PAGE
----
Wikdapedia has an excellent article about the proper handling of Classified information.
This is a deadly serious business.
Protecting classified information
Facilities and handling
One of the reasons for classifying state secrets into sensitivity levels is to tailor the risk to the level of protection. The U.S. government specifies in some detail the procedures for protecting classified information. The rooms or buildings for holding and handling classified material must have a facility clearance at the same level as the most sensitive material to be handled.
Good quality commercial physical security standards generally suffice for lower levels of classification. At the highest levels, people sometimes must work in rooms designed like bank vaults (see Sensitive Compartmented Information Facility – SCIF). The U.S. Congress has such facilities inside the Capitol Building, among other Congressional handling procedures for protecting confidentiality.
The U.S. General Services Administration sets standards for locks and containers used to store classified material. The most commonly-approved security containers resemble heavy-duty file cabinets with a combination lock in the middle of one drawer. In response to advances in methods to defeat mechanical combination locks, the U.S. government switched to electromechanical locks that limit the rate of attempts to unlock them. After a specific number of failed attempts, they will permanently lock, requiring a locksmith to reset them.
The most sensitive material requires two-person integrity, where two cleared individuals are responsible for the material at all times. Approved containers for such material have two separate combination locks, both of which must be opened to access the contents.
Classified U.S. government documents typically must be stamped with their classification on the cover and at the top and bottom of each page. Authors must mark each paragraph, title and caption in a document with the highest level of information it contains, usually by placing appropriate initials in parentheses at the beginning of the paragraph, title, or caption, for example (C), (S), (TS), (TS-SCI), etc., or (U) for unclassified.
Commonly, one must affix a brightly colored cover sheet to the cover of each classified document to prevent unauthorized observation of classified material (shoulder surfing) and to remind users to lock up unattended documents. The cover sheets warn viewers of the sensitive nature of the enclosed material, but are themselves are unclassified. Typical colors are blue for confidential, red for secret and orange for top secret. 
Restrictions dictate shipment methods for classified documents. Top Secret material must go by special courier, Secret material within the U.S. via registered mail, and Confidential material by certified mail. Electronic transmission of classified information largely requires the use of National Security Agency approved/certified "Type 1" cryptosystems using NSA's unpublished and classified Suite A algorithms. The classification of the Suite A algorithms categorizes the hardware that store them as a Controlled Cryptographic Item (CCI) under the International Traffic in Arms Regulations, or ITAR.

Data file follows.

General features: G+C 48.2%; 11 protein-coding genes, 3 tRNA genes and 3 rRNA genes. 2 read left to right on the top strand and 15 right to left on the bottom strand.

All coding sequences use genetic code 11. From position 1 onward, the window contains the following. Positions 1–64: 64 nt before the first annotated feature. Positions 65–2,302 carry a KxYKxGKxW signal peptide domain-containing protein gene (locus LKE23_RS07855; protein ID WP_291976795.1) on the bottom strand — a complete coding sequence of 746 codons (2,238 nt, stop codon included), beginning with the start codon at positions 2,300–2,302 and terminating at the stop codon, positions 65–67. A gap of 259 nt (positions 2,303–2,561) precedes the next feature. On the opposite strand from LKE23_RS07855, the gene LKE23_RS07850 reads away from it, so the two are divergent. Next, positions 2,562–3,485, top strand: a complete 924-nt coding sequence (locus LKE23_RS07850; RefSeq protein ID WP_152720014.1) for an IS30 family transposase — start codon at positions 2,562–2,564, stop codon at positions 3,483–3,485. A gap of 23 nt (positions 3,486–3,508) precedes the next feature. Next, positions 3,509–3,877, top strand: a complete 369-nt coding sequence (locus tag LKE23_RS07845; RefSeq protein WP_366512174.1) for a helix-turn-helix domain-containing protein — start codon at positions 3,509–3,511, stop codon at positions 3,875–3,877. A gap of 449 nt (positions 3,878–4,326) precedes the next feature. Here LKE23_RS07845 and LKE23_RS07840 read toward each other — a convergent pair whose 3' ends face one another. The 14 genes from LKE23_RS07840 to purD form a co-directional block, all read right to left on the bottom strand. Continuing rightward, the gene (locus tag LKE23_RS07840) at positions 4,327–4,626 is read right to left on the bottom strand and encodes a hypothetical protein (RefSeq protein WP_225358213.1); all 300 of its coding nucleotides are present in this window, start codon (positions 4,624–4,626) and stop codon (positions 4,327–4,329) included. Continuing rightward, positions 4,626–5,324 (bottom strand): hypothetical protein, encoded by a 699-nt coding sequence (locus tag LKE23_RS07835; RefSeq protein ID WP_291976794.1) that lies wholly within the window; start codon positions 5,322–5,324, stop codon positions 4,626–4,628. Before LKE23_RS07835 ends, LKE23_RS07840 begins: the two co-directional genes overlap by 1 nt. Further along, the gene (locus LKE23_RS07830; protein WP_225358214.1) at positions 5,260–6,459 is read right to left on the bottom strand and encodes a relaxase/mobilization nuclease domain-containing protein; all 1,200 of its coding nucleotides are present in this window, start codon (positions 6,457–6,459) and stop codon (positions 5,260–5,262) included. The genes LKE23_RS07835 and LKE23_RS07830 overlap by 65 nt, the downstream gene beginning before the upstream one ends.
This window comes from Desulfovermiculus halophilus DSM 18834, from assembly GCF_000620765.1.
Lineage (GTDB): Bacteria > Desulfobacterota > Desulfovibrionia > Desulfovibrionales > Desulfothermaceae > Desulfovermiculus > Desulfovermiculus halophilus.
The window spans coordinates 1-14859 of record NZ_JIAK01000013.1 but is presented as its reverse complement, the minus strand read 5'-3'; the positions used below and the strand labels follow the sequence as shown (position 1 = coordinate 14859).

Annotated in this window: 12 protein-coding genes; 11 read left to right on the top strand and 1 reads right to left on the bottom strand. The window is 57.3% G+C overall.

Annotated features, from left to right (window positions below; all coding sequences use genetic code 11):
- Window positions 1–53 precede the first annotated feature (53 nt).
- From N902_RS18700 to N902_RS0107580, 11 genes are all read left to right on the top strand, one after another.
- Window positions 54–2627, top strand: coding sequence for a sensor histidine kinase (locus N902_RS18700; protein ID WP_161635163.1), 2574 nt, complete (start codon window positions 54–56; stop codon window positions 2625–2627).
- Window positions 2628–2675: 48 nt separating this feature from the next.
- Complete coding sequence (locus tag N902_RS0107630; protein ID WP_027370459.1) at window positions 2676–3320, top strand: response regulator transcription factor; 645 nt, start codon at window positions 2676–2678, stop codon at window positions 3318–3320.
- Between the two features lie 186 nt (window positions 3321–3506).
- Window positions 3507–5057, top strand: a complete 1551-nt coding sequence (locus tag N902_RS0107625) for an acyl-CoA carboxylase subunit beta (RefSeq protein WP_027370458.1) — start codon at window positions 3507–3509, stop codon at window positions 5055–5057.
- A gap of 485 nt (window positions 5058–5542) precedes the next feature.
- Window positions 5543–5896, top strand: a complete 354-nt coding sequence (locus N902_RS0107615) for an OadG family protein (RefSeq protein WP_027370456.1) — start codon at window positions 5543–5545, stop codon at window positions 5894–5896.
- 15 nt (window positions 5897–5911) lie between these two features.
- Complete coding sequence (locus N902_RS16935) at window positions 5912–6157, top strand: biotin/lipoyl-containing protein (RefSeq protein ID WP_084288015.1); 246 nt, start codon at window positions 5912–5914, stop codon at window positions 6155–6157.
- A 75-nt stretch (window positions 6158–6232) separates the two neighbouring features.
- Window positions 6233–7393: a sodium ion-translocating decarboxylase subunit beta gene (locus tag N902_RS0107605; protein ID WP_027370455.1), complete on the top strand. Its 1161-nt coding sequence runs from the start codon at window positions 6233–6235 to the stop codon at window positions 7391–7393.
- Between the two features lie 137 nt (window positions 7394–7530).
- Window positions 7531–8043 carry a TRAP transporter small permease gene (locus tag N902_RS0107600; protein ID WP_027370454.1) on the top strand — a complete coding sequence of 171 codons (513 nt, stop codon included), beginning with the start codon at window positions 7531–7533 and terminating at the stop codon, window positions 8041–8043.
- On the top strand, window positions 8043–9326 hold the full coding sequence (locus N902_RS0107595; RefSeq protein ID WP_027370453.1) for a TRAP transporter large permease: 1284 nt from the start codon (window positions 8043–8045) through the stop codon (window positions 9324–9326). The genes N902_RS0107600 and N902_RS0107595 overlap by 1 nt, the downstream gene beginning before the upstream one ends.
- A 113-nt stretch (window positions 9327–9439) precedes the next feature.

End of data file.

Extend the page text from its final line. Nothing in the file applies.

CCI equipment and keying material must be controlled and stored with heightened physical security, even when the device is not processing classified information or contains no cryptographic key. NSA is currently implementing what it calls Suite B, a group of commercial algorithms such as Advanced Encryption Standard (AES), Secure Hash Algorithm (SHA), Elliptic Curve Digital Signature Algorithm (ECDSA) and Elliptic curve Diffie–Hellman (ECDH). Suite B provides protection for data up to Top Secret on non-CCI devices, which is especially useful in high-risk environments or operations needed to prevent Suite A compromise. These less stringent hardware requirements stem from the device not having to "protect" classified Suite A algorithms.
Specialized computer operating systems known as trusted operating systems are available for processing classified information. These systems enforce the classification and labeling rules described above in software. Since 2005 they are not considered secure enough to allow uncleared users to share computers with classified activities. Thus, if one creates an unclassified document on a secret device, the resultant data is classified secret until it can be manually reviewed. Computer networks for sharing classified information are segregated by the highest sensitivity level they are allowed to transmit, for example, SIPRNet (Secret) and JWICS (Top Secret-SCI).